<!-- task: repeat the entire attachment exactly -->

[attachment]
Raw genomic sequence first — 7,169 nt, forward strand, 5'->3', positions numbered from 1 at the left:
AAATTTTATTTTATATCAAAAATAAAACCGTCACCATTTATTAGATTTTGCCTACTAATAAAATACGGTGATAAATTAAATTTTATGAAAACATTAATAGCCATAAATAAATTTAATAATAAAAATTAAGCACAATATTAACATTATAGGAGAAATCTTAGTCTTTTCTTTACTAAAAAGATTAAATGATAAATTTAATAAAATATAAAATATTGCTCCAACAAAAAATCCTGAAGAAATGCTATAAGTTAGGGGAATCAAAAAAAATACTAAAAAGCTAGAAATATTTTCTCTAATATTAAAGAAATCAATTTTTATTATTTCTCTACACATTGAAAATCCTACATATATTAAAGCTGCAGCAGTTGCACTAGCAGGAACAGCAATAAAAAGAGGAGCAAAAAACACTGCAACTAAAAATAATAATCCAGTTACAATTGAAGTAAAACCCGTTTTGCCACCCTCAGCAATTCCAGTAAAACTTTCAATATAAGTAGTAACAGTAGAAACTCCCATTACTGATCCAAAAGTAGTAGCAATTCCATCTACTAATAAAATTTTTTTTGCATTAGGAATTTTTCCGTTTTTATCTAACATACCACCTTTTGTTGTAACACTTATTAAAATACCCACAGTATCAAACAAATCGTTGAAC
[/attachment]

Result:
Raw genomic sequence first — 7,169 nt, forward strand, 5'->3', positions numbered from 1 at the left:
AAATTTTATTTTATATCAAAAATAAAACCGTCACCATTTATTAGATTTTGCCTACTAATAAAATACGGTGATAAATTAAATTTTATGAAAACATTAATAGCCATAAATAAATTTAATAATAAAAATTAAGCACAATATTAACATTATAGGAGAAATCTTAGTCTTTTCTTTACTAAAAAGATTAAATGATAAATTTAATAAAATATAAAATATTGCTCCAACAAAAAATCCTGAAGAAATGCTATAAGTTAGGGGAATCAAAAAAAATACTAAAAAGCTAGAAATATTTTCTCTAATATTAAAGAAATCAATTTTTATTATTTCTCTACACATTGAAAATCCTACATATATTAAAGCTGCAGCAGTTGCACTAGCAGGAACAGCAATAAAAAGAGGAGCAAAAAACACTGCAACTAAAAATAATAATCCAGTTACAATTGAAGTAAAACCCGTTTTGCCACCCTCAGCAATTCCAGTAAAACTTTCAATATAAGTAGTAACAGTAGAAACTCCCATTACTGATCCAAAAGTAGTAGCAATTCCATCTACTAATAAAATTTTTTTTGCATTAGGAATTTTTCCGTTTTTATCTAACATACCACCTTTTGTTGTAACACTTATTAAAATACCCACAGTATCAAACAAATCGTTGAAC